The story line seems obvious for Saturday's Rose Bowl, and it's tough to argue against it after watching Wisconsin's star left tackle, 6-foot-7 Outland Trophy winner Gabe Carimi, as he ducks down to enter a hotel ballroom.
"It's like a Ferrari and a dump truck," TCU defensive coordinator Dick Bumpas said with a grin.
Yet the third-ranked Frogs and the No. 4 Badgers also say it's a simplistic way of looking at what's arguably the biggest bowl outside the national title game this season.
Sure, Wisconsin's offensive line is a worthy heir to the Badgers' tradition of power football, while TCU's top-ranked defense is a masterpiece of tactics and technique. But the Frogs (12-0) aren't exactly small, and the Badgers (11-1) are far from slow.
"I get that that's the first line of the story, but there's much more to it than that," Wisconsin offensive coordinator Paul Chryst said. "I think we'd be slighting both teams if all we talked about was our size and their speed."
It's impossible to miss Wisconsin's offensive line, usually because it's blocking out the sun. The Badgers' line is a monument to overpowering physicality -- a Mount Rushmore Plus One, with every starter at least 6-foot-4 and 313 pounds.
Carimi and left guard John Moffitt are among the Badgers' most popular and talented players, leading a line that has allowed three tailbacks to rush for at least 850 yards apiece while giving up just 12 sacks.
"Their offensive line is known throughout the country," said TCU center Jake Kirkpatrick, an elite talent himself. "With that combination of size and speed, they're different than anybody. They're unique, and they're pretty awesome."
Wisconsin built its hulking line with history in mind. Superior line play has been a hallmark of Badgers football since shortly after coach Barry Alvarez arrived at the school from Notre Dame in 1990, building the program that eventually produced the only three Rose Bowl victories in Wisconsin history.
"You can arguably say the best lines in Wisconsin history went through the Rose Bowl," said the 22-year-old Carimi, who grew up just east of Madison. "The '98 and '99 lines had a lot of the same guys on them, and the first Rose Bowl team (after the 1993 season) had a great line too, I think. That's the deal as Wisconsin. If you want to be seen as a great line, getting to the Rose Bowl is a part of it."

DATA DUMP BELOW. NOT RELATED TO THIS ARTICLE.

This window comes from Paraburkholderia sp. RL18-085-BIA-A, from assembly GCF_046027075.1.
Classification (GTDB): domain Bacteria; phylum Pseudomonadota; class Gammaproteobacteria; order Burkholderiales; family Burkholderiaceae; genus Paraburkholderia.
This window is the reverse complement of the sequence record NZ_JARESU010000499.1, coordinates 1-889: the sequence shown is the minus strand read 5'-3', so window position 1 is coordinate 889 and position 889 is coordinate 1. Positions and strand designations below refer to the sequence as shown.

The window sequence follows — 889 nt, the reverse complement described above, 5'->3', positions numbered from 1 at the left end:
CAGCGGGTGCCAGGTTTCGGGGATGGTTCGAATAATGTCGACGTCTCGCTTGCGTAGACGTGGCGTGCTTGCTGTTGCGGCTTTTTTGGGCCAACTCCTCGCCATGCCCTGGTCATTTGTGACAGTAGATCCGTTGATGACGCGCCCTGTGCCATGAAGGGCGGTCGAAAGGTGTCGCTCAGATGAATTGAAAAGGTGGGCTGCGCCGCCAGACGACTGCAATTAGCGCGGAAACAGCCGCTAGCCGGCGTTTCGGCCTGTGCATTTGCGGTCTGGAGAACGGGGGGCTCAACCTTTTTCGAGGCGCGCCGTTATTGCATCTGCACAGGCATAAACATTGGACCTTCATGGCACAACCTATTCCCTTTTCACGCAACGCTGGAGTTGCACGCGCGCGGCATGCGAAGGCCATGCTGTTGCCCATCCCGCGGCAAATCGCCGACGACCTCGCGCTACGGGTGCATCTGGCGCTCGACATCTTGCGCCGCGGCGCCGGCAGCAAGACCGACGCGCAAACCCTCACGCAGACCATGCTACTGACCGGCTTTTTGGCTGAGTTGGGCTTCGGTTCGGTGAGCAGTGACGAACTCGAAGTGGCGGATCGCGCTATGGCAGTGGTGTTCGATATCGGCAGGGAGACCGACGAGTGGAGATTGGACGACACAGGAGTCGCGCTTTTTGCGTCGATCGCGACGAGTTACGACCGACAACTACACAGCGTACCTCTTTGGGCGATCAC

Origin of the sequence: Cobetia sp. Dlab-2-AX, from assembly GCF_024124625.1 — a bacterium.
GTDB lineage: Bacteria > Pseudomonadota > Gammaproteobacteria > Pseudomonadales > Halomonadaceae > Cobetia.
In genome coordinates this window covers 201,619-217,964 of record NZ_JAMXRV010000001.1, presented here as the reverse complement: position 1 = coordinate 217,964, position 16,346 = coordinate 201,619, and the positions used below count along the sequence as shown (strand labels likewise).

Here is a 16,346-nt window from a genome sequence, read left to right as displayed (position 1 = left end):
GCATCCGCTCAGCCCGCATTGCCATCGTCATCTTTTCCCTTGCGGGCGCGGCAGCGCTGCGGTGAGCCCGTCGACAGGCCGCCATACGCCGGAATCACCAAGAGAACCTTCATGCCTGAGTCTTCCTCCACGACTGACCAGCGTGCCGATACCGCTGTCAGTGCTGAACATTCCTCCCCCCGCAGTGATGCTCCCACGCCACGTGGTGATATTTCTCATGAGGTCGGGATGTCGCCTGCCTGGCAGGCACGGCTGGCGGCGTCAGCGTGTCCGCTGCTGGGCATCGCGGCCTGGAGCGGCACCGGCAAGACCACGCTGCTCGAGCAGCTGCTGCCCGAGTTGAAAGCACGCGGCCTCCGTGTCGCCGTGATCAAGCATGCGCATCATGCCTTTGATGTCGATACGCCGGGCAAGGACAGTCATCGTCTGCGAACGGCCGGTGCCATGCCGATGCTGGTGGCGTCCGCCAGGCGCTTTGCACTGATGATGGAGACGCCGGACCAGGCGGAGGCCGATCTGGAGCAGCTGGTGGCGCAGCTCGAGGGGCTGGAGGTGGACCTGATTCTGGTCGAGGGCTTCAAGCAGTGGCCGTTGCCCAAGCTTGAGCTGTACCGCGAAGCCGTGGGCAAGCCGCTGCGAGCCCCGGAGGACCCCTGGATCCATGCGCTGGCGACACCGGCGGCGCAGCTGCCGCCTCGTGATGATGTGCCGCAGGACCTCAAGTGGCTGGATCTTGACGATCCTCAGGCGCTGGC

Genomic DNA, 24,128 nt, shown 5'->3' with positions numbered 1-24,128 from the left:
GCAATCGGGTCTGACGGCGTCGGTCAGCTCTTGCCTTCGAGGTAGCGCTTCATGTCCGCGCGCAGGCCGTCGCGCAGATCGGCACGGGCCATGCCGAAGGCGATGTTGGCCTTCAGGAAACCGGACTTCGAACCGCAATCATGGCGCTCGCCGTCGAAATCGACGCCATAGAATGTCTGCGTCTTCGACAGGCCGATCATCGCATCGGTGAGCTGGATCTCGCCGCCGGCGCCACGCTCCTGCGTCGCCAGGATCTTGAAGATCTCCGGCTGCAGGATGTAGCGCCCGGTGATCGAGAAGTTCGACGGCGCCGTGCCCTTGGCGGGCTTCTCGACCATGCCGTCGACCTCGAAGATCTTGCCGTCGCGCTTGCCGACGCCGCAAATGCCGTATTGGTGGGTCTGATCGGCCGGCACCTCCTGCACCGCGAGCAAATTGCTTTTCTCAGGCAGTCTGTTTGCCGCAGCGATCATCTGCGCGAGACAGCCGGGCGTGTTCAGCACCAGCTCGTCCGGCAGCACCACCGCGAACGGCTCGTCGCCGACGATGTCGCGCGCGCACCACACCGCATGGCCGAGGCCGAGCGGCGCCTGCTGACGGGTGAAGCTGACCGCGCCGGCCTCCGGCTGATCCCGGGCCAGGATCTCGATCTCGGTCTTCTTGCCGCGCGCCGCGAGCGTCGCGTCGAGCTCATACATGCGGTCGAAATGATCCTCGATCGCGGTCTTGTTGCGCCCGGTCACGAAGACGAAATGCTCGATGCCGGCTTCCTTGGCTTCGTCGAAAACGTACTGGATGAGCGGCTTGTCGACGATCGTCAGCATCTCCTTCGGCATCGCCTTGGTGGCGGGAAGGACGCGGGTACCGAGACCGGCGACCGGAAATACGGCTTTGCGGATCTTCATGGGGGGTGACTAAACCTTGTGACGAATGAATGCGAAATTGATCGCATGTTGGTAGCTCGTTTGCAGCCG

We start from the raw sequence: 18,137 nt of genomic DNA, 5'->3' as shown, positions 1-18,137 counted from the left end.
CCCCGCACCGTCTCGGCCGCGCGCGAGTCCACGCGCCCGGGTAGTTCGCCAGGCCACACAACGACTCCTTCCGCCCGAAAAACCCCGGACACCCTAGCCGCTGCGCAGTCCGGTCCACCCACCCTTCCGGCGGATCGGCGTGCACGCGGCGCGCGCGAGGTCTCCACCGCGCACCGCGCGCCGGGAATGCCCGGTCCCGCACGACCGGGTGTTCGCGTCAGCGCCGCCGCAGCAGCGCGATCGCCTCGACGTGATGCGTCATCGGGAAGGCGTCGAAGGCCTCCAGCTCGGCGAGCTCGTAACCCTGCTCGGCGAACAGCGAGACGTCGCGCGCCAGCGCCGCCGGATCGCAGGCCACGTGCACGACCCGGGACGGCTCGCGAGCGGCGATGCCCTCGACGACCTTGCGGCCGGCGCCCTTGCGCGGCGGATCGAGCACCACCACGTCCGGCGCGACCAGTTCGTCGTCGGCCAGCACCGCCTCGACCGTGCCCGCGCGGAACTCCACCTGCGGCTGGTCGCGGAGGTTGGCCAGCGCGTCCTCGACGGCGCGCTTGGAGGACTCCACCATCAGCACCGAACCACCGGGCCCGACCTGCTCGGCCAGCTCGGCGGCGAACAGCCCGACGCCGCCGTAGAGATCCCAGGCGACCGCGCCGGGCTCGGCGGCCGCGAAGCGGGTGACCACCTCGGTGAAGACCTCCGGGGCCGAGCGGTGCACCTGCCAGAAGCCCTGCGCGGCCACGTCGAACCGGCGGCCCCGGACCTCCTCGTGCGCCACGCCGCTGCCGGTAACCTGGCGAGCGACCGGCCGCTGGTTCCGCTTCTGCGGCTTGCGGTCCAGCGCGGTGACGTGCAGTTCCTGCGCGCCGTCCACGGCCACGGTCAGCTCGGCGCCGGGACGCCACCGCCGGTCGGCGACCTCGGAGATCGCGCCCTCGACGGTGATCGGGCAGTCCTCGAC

The parallels are particularly strong to the 1999 Wisconsin team, with Ron Dayne winning the Heisman Trophy behind a line that bullied every opponent except Michigan during a one-loss season. Coach Bret Bielema has stuck with Alvarez's physical foundation, even while much of the nation has evolved into various spread offenses.
"We're very conscious that Wisconsin has a tradition of great offensive line play," Moffitt said. "As long as there's enormous people in Wisconsin, I think that's the way it's going to be."
Yet the Badgers' haven't faced a challenge quite similar to the unbeaten Horned Frogs, whose defensive dominance is becoming a program hallmark as well.
TCU led the nation in scoring defense, total defense, pass defense and first downs allowed, rarely facing a challenge it didn't completely suppress. The Frogs held five opponents to single-digit scoring and kept every opponent except San Diego State under 25 points.
The 4-2-5 defensive scheme that has kept Wisconsin quarterback Scott Tolzien in film study all month has made stars of linebacker Tank Carder and safety Tejay Johnson, the Frogs leave the Badgers scrambling for comparisons.
"Michigan runs a similar defense, but speed-wise, it's not something we've ever seen before," Wisconsin tight end Lance Kendricks said. "They're smaller, but obviously more athletic and faster. Their whole package is just not something we've seen before."
TCU respects Wisconsin's size, but isn't intimidated. The Frogs have thrived against bigger offensive lines at Mountain West rivals BYU -- which Bumpas laughingly describes as infamous for sending out 25-year-old players with families and retirement plans -- and powerful Utah, the Frogs' fellow BCS busters.
"We do have big kids," Bumpas said. "Our tackles are 305 (pounds) and 260. I guess the one that's 260 is probably a little nervous because he looks across the line and sees these behemoths, but you've still got to go play."